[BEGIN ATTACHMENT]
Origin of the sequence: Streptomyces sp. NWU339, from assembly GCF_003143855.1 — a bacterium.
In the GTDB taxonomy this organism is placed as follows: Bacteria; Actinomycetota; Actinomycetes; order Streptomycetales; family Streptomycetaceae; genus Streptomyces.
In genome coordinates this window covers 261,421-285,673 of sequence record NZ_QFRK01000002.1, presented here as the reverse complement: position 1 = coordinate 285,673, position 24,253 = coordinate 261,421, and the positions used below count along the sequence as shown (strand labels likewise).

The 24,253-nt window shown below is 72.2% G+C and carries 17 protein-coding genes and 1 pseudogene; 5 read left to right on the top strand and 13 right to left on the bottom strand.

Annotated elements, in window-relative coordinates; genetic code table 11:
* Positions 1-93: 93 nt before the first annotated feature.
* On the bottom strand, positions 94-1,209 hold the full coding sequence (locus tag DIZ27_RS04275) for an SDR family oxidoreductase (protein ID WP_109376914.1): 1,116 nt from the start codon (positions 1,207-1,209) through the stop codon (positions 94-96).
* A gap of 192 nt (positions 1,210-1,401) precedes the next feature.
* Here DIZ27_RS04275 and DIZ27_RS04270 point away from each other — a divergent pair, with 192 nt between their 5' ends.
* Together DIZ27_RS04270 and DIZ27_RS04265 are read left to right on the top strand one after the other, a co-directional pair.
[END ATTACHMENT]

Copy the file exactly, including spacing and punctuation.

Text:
Origin of the sequence: Streptomyces sp. NWU339, from assembly GCF_003143855.1 — a bacterium.
In the GTDB taxonomy this organism is placed as follows: Bacteria; Actinomycetota; Actinomycetes; order Streptomycetales; family Streptomycetaceae; genus Streptomyces.
In genome coordinates this window covers 261,421-285,673 of sequence record NZ_QFRK01000002.1, presented here as the reverse complement: position 1 = coordinate 285,673, position 24,253 = coordinate 261,421, and the positions used below count along the sequence as shown (strand labels likewise).

The 24,253-nt window shown below is 72.2% G+C and carries 17 protein-coding genes and 1 pseudogene; 5 read left to right on the top strand and 13 right to left on the bottom strand.

Annotated elements, in window-relative coordinates; genetic code table 11:
* Positions 1-93: 93 nt before the first annotated feature.
* On the bottom strand, positions 94-1,209 hold the full coding sequence (locus tag DIZ27_RS04275) for an SDR family oxidoreductase (protein ID WP_109376914.1): 1,116 nt from the start codon (positions 1,207-1,209) through the stop codon (positions 94-96).
* A gap of 192 nt (positions 1,210-1,401) precedes the next feature.
* Here DIZ27_RS04275 and DIZ27_RS04270 point away from each other — a divergent pair, with 192 nt between their 5' ends.
* Together DIZ27_RS04270 and DIZ27_RS04265 are read left to right on the top strand one after the other, a co-directional pair.